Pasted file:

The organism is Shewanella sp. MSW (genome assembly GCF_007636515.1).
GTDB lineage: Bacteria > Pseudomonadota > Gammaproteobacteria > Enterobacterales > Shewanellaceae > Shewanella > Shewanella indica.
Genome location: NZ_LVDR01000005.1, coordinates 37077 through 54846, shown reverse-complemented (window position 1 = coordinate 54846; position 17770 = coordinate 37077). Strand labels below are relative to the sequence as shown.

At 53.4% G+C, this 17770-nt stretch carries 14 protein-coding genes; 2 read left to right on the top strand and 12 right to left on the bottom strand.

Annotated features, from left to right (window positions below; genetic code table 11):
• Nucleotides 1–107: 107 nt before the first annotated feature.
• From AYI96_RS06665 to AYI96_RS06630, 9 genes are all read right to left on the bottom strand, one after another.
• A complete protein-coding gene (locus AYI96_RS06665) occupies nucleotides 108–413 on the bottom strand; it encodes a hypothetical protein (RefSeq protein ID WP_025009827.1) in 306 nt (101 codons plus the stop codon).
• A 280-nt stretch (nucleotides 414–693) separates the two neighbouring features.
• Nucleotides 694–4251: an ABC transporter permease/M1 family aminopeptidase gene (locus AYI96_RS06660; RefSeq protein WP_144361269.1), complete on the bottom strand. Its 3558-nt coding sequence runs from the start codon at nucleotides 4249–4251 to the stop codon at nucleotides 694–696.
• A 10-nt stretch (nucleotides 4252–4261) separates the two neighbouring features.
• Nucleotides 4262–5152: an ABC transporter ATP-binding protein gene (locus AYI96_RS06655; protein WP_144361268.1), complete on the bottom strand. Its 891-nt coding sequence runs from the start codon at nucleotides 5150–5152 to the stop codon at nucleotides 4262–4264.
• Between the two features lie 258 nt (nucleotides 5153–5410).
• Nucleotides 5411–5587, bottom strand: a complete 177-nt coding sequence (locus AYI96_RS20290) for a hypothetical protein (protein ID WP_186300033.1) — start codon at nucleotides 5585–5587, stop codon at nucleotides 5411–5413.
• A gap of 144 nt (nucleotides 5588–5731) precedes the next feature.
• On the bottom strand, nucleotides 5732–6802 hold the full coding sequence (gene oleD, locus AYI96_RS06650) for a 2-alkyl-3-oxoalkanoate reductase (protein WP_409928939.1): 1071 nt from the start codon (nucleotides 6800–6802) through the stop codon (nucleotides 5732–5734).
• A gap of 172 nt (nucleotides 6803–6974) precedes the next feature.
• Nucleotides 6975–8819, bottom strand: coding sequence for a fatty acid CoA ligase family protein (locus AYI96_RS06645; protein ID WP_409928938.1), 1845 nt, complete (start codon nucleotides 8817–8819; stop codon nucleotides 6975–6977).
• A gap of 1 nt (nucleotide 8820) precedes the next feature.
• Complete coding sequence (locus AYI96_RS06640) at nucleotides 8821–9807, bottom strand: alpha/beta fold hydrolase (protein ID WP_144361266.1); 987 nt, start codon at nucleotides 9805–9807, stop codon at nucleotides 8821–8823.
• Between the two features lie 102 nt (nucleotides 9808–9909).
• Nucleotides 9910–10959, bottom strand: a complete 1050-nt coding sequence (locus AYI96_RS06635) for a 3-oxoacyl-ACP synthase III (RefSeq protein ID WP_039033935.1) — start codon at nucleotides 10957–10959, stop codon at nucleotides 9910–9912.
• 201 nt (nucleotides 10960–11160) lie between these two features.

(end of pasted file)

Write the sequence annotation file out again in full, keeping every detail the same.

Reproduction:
The organism is Shewanella sp. MSW (genome assembly GCF_007636515.1).
GTDB lineage: Bacteria > Pseudomonadota > Gammaproteobacteria > Enterobacterales > Shewanellaceae > Shewanella > Shewanella indica.
Genome location: NZ_LVDR01000005.1, coordinates 37077 through 54846, shown reverse-complemented (window position 1 = coordinate 54846; position 17770 = coordinate 37077). Strand labels below are relative to the sequence as shown.

At 53.4% G+C, this 17770-nt stretch carries 14 protein-coding genes; 2 read left to right on the top strand and 12 right to left on the bottom strand.

Annotated features, from left to right (window positions below; genetic code table 11):
• Nucleotides 1–107: 107 nt before the first annotated feature.
• From AYI96_RS06665 to AYI96_RS06630, 9 genes are all read right to left on the bottom strand, one after another.
• A complete protein-coding gene (locus AYI96_RS06665) occupies nucleotides 108–413 on the bottom strand; it encodes a hypothetical protein (RefSeq protein ID WP_025009827.1) in 306 nt (101 codons plus the stop codon).
• A 280-nt stretch (nucleotides 414–693) separates the two neighbouring features.
• Nucleotides 694–4251: an ABC transporter permease/M1 family aminopeptidase gene (locus AYI96_RS06660; RefSeq protein WP_144361269.1), complete on the bottom strand. Its 3558-nt coding sequence runs from the start codon at nucleotides 4249–4251 to the stop codon at nucleotides 694–696.
• A 10-nt stretch (nucleotides 4252–4261) separates the two neighbouring features.
• Nucleotides 4262–5152: an ABC transporter ATP-binding protein gene (locus AYI96_RS06655; protein WP_144361268.1), complete on the bottom strand. Its 891-nt coding sequence runs from the start codon at nucleotides 5150–5152 to the stop codon at nucleotides 4262–4264.
• Between the two features lie 258 nt (nucleotides 5153–5410).
• Nucleotides 5411–5587, bottom strand: a complete 177-nt coding sequence (locus AYI96_RS20290) for a hypothetical protein (protein ID WP_186300033.1) — start codon at nucleotides 5585–5587, stop codon at nucleotides 5411–5413.
• A gap of 144 nt (nucleotides 5588–5731) precedes the next feature.
• On the bottom strand, nucleotides 5732–6802 hold the full coding sequence (gene oleD, locus AYI96_RS06650) for a 2-alkyl-3-oxoalkanoate reductase (protein WP_409928939.1): 1071 nt from the start codon (nucleotides 6800–6802) through the stop codon (nucleotides 5732–5734).
• A gap of 172 nt (nucleotides 6803–6974) precedes the next feature.
• Nucleotides 6975–8819, bottom strand: coding sequence for a fatty acid CoA ligase family protein (locus AYI96_RS06645; protein ID WP_409928938.1), 1845 nt, complete (start codon nucleotides 8817–8819; stop codon nucleotides 6975–6977).
• A gap of 1 nt (nucleotide 8820) precedes the next feature.
• Complete coding sequence (locus AYI96_RS06640) at nucleotides 8821–9807, bottom strand: alpha/beta fold hydrolase (protein ID WP_144361266.1); 987 nt, start codon at nucleotides 9805–9807, stop codon at nucleotides 8821–8823.
• Between the two features lie 102 nt (nucleotides 9808–9909).
• Nucleotides 9910–10959, bottom strand: a complete 1050-nt coding sequence (locus AYI96_RS06635) for a 3-oxoacyl-ACP synthase III (RefSeq protein ID WP_039033935.1) — start codon at nucleotides 10957–10959, stop codon at nucleotides 9910–9912.
• 201 nt (nucleotides 10960–11160) lie between these two features.